Our first taste of Athens…and what a mouthful it was!

John at Syntagma Square
Arrived in Athens in the late afternoon and spent time just having a wander and enjoying the bustle of people and the lovely marble paved streets of the Plaka (which can be a tad slippery when wet!). We found a lovely taverna called ‘Hermion’ where we had an early dinner (late for us, early for the Greeks…or any Europeans, really!). The restaurant was hidden down a side street in a very busy part of Monastiraki and was a delightful vine covered terrace with yummy food and eager service (and surprisingly good bread….and great BBQ calamari….and scrummy fried zucchini balls). After travelling for 32 hours total and then wandering around the city for a few more to orient ourselves, our full bellies, wine-tickled brains and shaky legs declared it a night, and we were both asleep by 9pm.
Adrianou St at night

Our accommodation is pretty basic, but we have a clean room, comfortable bed, hot water in the shower and a view of the Acropolis from both our own private little balcony and the roof top terrace. Would highly recommend Hotel Phaedra. The location is the real winner. We have walked to every sight worth seeing.

The view from our balcony
Nic at Syntagma Square

We crammed in quite a lot of adventure today. Started early, thanks to a full 9 hours sleep, and headed out for breakfast. The choice of café for breakky was the first of many ‘odd’ decisions we made today. We asked for the ‘vegetarian toast’, having been told it had tomato, mushroom and capsicum on it. What we weren’t told is that it would also have hot chips squashed in the toasted sandwich, and a sprinkling of potato crisps on the top (??!!). Hmmmm. Odd.

Ancient Agora

We then walked to the Ancient Agora where we had a lovely time imagining ourselves chatting with Socrates as he held forth, leaning against the columns of the Stoa of Attalos (where the columns were smooth to the height of 6 feet, to make casual leaning more comfortable!). From there we checked out Hadrian’s Library, the Tower of the Winds, the Roman Forum and some lovely old Byzantine churches. One of the highlights of the morning for Nic was the discovery of the tortoises living at most of the ancient sights in Athens. They are determined, not at all slow, and even a little bit tame as they appeared to look for food in the lens when John’s camera came close.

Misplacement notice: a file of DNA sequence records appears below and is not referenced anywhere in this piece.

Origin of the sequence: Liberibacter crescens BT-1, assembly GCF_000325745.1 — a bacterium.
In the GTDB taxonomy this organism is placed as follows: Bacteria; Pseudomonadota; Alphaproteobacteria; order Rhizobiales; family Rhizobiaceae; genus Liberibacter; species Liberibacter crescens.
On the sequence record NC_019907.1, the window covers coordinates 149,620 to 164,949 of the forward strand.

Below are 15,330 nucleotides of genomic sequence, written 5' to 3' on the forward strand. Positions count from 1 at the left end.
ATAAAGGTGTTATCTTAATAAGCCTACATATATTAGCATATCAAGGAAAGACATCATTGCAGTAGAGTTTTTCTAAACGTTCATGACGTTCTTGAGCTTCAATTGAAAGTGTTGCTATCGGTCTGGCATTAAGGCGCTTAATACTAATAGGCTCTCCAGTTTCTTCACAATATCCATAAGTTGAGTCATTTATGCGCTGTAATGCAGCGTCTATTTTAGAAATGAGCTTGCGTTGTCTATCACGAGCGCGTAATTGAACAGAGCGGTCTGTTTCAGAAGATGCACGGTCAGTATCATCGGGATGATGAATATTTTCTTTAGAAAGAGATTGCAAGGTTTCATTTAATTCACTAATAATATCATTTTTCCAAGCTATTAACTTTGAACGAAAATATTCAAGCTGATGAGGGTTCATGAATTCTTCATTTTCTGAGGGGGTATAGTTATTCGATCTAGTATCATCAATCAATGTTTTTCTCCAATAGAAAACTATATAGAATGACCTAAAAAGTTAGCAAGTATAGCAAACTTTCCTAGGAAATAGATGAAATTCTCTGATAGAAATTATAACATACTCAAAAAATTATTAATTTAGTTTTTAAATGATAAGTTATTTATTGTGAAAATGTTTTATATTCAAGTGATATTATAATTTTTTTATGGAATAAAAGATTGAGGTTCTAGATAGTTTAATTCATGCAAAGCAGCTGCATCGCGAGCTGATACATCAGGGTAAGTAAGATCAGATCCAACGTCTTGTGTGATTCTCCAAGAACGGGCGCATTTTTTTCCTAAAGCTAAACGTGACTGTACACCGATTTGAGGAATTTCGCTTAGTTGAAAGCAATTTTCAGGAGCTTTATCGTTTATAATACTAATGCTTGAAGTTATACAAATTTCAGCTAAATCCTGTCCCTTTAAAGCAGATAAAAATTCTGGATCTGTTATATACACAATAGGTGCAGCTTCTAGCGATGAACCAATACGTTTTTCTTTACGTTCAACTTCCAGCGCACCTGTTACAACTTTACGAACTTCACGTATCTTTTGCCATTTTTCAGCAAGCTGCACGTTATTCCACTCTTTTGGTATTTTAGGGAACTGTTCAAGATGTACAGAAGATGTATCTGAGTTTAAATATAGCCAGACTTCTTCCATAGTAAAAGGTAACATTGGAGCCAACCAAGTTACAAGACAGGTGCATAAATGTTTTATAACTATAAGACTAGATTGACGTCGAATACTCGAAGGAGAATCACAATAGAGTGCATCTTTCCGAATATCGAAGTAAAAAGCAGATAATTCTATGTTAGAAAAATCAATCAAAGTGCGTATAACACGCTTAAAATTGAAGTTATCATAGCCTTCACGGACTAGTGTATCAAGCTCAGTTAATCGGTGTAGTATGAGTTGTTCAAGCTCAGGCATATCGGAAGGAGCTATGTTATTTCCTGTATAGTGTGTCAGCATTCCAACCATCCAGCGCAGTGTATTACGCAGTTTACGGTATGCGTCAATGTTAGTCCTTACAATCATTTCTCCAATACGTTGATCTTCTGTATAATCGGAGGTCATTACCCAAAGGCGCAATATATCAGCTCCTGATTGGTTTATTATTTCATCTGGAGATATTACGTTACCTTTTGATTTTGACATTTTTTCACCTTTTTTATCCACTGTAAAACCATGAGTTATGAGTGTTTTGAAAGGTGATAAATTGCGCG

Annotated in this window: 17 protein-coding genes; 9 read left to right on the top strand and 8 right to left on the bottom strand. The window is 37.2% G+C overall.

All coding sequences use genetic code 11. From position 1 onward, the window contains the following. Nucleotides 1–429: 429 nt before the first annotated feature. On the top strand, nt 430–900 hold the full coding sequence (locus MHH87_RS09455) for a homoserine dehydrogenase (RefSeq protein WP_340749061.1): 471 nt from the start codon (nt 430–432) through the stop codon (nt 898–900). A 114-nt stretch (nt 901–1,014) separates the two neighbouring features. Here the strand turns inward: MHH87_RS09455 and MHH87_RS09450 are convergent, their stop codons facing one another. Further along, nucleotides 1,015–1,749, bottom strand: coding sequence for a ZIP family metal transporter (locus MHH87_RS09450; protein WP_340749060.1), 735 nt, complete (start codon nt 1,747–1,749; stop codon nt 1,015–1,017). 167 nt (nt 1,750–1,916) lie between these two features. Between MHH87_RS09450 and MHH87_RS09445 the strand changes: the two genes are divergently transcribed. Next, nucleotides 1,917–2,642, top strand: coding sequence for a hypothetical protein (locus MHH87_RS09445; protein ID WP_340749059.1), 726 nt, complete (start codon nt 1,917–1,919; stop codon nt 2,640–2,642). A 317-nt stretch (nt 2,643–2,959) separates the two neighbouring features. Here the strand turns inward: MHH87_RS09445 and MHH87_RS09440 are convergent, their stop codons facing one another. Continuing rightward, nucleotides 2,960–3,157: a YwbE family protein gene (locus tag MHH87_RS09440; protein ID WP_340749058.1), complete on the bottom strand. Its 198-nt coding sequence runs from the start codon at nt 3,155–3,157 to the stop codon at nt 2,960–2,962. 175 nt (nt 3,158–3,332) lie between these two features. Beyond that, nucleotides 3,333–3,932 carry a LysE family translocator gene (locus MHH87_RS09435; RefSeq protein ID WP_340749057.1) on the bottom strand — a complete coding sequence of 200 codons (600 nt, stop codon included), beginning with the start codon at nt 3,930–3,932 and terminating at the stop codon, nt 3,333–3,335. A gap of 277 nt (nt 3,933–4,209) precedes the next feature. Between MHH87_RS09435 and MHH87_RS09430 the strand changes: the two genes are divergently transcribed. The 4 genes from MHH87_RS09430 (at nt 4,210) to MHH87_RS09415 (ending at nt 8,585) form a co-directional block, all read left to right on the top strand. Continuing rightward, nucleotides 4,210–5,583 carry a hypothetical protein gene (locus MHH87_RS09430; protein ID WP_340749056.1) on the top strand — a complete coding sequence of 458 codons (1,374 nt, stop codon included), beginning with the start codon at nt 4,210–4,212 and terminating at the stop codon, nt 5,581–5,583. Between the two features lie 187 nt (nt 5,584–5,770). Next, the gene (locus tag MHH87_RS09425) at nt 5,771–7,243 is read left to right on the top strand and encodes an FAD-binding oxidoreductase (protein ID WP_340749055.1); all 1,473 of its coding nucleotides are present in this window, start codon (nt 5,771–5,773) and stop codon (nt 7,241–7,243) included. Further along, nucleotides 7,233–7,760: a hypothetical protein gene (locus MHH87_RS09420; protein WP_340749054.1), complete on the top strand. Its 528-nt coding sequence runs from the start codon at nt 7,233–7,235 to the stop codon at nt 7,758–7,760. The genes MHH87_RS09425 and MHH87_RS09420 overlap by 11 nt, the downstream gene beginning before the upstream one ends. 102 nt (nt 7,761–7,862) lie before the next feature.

Friendly tortoise

John at Hadrian’s Library

Nic at Roman Forum 


Lunch was had at a family owned/run ouzeri called ‘Scholarhio’. They had a great deal for €14 per person where they brought out a huge tray of dishes and (with 2 of us dining) we had to choose 5 dishes to feast on (it also included bread, 1.5L water and 500ml of house wine). We had stuffed tomatoes, traditional Greek salad, grilled eggplant, mashed fava beans and pork in a tomato, chilli sauce. Oh, they also included a sweet, syrupy cake for dessert.

Yes, that is a random picture of a young Jason Donovan in a second hand book shop

The approaching storm

After gorging ourselves silly, we really should’ve gone for a good lie down. But no, we made more silly decisions, like going out with only one umbrella to an old cemetery, quite a distance from the hotel, when it looked like rain. And rain it did! We didn’t even get to the cemetery….just across the road from it! The heavens opened and we were stuck trying to get back to our hotel in bursts of “stuff it, let’s get wet” and “bugger it, let’s wait it out under this pathetic awning”. After quite a while of see-sawing, we decided to just take the rain and go. This was hysterical. We almost swam back to the hotel as most of the Plaka had become alleys of rivers. Shoes and pants legs were completely sodden and we were both so very over it. About 5 minutes from the hotel, the rain stopped completely and the sun came out with a vengeance.

Theatre of Dionysus

We had a little power nap after drying off and then headed to the Acropolis where the plan was to take some great photos as the sun began to set (tourist info place said it closed at 8pm). When we got to the gate, we discovered it actually closes as 7pm and there wouldn’t be enough time to do it justice. Instead we went to the Theatre of Dionysus (which sits on one side of the hill of the Acropolis) and watched the light start to fade from the seats where once Athenians watched the world premieres of the plays of Sophocles, Euripedes and et al.

Oh, yes, the dogs! It seems like the city actually owns all these dogs around the place – they look like strays, but they all have collars and tags. Very friendly pooches with great self-esteem and confidence!

Inside Byzantine Church
We are now on the roof top terrace sipping wine, blogging and taking long exposure photos of the Acropolis as the lights come on and the sky fades to black. No dinner necessary (a good decision!), but maybe a stroll with some ice cream is in order.
Acropolis at dusk (from our rooftop….while sipping wine), and….
Athens from our rooftop

About bontaks

Nic is the the 'Bon' part of 'Bontaks.' Together we are Nic and John - two travel-addicted teachers who enjoy every opportunity to go places, meet people and experience life.

3 Replies to “Our first taste of Athens…and what a mouthful it was!”

  1. the photo of the dog kind of looks like an Eygptian sphinx…. ahhh John's photos…:-)Your rendition of Greek History is much more engrossing that my old From Plato toi Socrates Ancient history textbook, but I still love the history of it all. Your view of Athens beats Cath and Mine …we overlooked a school!!!!! Keep on Blogging….henri

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